What: Peabody Energy Corporation's stock rose more than 125% in August, even as moribund coal prices lingered and financial distress in the coal industry pushed yet another major miner into bankruptcy.
So what? There's a couple of reasons to take note of this price action. First, Peabody released earnings in late July that show it's still struggling, but that it's managing to weather the storm in the coal market better than some of its peers that have careened into bankruptcy court. So that's a part of the backdrop for the massive uptick.
However, another reason, and perhaps more notable, is that Peabody was down 32% in July as fear of bankruptcy spread throughout the coal sector. In fact, through the end of July, the stock was down around 85% for the year. So Peabody's shares may just be bouncing back a little after a really tough stretch. And as investors realize that some coal miners have better prospects than others, the market is starting to differentiate between companies.
No what? The problem as an investor is to figure out whether this is a fluke, or if Peabody has hit bottom and is starting to recover. That answer is still very much dependent on coal prices. And that's not a positive sign. Coal continues to linger at low levels, feeling pressure from oversupply and slowing demand, and competing with low natural gas prices in the United States. So, no, coal isn't out of the woods yet, and neither is Peabody.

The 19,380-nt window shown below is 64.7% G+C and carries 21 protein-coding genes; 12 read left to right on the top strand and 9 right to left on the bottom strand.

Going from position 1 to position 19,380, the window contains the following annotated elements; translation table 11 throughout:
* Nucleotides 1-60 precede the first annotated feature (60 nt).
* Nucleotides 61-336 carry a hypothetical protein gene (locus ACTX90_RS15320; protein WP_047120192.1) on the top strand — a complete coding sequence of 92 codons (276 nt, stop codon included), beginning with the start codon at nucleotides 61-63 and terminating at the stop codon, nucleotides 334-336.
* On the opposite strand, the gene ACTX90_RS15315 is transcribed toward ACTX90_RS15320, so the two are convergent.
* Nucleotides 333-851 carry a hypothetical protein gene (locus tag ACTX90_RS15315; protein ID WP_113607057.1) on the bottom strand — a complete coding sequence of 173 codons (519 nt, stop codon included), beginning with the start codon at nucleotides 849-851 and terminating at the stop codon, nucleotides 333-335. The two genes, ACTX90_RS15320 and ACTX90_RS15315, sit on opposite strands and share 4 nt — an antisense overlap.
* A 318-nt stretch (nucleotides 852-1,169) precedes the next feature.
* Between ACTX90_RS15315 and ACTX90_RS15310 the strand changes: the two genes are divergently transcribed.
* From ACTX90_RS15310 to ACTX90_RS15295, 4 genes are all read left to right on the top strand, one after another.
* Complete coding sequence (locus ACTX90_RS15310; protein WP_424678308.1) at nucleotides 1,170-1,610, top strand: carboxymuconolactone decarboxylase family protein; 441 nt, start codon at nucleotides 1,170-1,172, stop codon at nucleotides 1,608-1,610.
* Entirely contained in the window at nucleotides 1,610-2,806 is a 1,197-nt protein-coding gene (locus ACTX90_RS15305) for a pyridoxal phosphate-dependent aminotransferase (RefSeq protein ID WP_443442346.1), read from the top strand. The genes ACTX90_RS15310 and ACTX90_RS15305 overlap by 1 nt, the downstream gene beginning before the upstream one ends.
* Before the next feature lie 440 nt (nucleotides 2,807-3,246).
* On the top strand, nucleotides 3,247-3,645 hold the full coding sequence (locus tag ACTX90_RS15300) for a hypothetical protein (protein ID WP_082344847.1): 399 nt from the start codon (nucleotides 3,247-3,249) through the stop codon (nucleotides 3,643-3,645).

That means conservative investors should stay on the sidelines until there's a more pronounced uptrend in Peabody's business. Those with a more aggressive streak may find the giant global coal miner of interest, but just be aware of the risks still inherent in the business -- even if the market action suggests things may be turning the corner.
The article Why Peabody Energy Corporation's Stock Rocketed 125% Higher in August originally appeared on Fool.com.
Reuben Brewer has no position in any stocks mentioned. The Motley Fool has no position in any of the stocks mentioned. Try any of our Foolish newsletter services free for 30 days. We Fools may not all hold the same opinions, but we all believe that considering a diverse range of insights makes us better investors. The Motley Fool has a disclosure policy.
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